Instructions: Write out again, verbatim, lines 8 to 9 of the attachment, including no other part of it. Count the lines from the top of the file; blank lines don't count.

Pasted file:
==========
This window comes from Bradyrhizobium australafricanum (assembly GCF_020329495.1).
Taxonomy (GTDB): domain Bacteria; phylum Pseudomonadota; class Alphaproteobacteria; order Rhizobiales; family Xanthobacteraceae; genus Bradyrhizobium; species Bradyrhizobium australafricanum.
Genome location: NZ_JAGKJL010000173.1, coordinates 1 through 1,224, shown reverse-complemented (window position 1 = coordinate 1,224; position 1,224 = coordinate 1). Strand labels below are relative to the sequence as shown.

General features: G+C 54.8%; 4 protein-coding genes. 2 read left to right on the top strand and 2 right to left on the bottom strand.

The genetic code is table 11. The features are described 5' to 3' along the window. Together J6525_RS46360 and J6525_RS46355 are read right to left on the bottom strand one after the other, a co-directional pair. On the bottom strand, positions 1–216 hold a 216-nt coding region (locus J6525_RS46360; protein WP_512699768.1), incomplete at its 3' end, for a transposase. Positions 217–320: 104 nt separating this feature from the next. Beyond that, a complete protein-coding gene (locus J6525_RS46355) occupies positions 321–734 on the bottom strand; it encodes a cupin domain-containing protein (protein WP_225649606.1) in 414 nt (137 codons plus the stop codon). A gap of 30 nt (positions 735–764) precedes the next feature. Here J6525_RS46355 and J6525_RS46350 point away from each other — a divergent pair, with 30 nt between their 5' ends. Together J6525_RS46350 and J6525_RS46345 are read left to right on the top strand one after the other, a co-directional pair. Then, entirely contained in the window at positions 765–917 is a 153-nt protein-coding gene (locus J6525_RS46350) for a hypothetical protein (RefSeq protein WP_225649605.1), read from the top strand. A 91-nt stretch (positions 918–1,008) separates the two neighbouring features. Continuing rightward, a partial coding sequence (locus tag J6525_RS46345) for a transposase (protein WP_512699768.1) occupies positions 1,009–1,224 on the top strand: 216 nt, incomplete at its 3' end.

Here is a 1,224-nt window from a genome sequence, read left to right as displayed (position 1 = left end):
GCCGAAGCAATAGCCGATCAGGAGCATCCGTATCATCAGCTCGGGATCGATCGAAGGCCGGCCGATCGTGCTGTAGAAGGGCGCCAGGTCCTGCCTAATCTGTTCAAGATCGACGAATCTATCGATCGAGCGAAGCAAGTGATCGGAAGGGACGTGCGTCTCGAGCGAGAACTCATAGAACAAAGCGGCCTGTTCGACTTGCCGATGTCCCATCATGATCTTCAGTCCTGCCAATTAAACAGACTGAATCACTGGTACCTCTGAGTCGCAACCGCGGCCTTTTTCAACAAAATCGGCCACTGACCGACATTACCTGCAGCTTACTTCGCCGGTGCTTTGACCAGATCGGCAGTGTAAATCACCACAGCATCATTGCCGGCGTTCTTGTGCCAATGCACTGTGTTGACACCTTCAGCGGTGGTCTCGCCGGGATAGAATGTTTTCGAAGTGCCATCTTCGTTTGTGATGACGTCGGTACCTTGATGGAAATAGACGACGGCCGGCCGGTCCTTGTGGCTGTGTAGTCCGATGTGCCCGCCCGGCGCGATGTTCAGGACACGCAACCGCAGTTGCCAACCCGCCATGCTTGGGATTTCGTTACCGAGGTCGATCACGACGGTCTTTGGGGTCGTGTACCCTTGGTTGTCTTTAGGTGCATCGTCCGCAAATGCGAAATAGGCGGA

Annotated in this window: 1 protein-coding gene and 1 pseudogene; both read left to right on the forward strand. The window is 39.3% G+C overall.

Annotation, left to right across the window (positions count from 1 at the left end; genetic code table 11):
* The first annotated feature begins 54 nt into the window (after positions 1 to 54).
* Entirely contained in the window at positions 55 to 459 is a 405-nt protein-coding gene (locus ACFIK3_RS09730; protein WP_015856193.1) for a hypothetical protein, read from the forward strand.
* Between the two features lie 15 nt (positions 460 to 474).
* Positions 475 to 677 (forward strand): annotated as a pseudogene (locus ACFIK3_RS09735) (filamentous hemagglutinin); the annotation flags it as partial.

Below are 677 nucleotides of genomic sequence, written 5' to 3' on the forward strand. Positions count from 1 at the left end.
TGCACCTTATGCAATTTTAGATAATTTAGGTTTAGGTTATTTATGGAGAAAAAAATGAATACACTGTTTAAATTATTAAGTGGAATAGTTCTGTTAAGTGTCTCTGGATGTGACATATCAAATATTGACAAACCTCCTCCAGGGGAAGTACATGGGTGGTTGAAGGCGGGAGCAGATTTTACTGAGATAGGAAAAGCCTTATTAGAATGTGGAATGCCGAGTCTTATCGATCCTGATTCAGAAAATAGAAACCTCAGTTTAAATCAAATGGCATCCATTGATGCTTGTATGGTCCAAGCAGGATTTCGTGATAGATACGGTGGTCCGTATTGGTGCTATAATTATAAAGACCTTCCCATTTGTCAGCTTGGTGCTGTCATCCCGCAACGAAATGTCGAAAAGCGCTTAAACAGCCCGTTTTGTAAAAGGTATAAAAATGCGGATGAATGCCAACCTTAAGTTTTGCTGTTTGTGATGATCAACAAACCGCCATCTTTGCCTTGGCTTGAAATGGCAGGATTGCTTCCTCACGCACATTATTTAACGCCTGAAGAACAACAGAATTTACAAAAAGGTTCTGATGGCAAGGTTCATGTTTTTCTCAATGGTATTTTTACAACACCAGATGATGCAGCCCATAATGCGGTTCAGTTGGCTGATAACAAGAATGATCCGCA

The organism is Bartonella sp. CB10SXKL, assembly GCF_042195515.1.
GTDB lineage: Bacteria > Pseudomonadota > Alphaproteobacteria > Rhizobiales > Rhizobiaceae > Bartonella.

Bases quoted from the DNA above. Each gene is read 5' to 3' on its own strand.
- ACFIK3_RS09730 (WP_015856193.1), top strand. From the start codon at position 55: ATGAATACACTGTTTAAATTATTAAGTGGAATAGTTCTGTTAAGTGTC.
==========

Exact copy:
Annotated in this window: 1 protein-coding gene and 1 pseudogene; both read left to right on the forward strand. The window is 39.3% G+C overall.

Annotation, left to right across the window (positions count from 1 at the left end; genetic code table 11):